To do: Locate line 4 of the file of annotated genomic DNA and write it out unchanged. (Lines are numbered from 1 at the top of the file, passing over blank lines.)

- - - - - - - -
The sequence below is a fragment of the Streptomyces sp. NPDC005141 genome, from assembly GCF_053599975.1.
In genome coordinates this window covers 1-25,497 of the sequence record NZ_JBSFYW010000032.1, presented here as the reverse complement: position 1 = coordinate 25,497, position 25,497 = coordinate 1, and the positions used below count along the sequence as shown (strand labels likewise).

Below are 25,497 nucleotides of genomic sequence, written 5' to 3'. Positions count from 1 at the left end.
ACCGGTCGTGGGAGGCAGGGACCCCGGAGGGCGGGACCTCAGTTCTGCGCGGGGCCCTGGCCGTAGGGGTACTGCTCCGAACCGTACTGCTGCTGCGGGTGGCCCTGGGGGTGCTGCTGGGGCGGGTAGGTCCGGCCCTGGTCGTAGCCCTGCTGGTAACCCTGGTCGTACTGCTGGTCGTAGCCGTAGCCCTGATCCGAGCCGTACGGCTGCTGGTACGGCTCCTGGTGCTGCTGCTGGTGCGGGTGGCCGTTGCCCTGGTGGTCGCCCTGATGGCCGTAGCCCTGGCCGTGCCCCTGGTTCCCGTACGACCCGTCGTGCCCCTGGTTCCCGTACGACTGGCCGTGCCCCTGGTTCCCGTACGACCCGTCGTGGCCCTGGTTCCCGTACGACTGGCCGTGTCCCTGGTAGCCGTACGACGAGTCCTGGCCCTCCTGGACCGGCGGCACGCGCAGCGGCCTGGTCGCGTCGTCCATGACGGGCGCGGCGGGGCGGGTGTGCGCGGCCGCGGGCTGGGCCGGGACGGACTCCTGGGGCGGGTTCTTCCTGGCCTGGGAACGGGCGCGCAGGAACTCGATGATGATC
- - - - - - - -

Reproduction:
ACCGGTCGTGGGAGGCAGGGACCCCGGAGGGCGGGACCTCAGTTCTGCGCGGGGCCCTGGCCGTAGGGGTACTGCTCCGAACCGTACTGCTGCTGCGGGTGGCCCTGGGGGTGCTGCTGGGGCGGGTAGGTCCGGCCCTGGTCGTAGCCCTGCTGGTAACCCTGGTCGTACTGCTGGTCGTAGCCGTAGCCCTGATCCGAGCCGTACGGCTGCTGGTACGGCTCCTGGTGCTGCTGCTGGTGCGGGTGGCCGTTGCCCTGGTGGTCGCCCTGATGGCCGTAGCCCTGGCCGTGCCCCTGGTTCCCGTACGACCCGTCGTGCCCCTGGTTCCCGTACGACTGGCCGTGCCCCTGGTTCCCGTACGACCCGTCGTGGCCCTGGTTCCCGTACGACTGGCCGTGTCCCTGGTAGCCGTACGACGAGTCCTGGCCCTCCTGGACCGGCGGCACGCGCAGCGGCCTGGTCGCGTCGTCCATGACGGGCGCGGCGGGGCGGGTGTGCGCGGCCGCGGGCTGGGCCGGGACGGACTCCTGGGGCGGGTTCTTCCTGGCCTGGGAACGGGCGCGCAGGAACTCGATGATGATC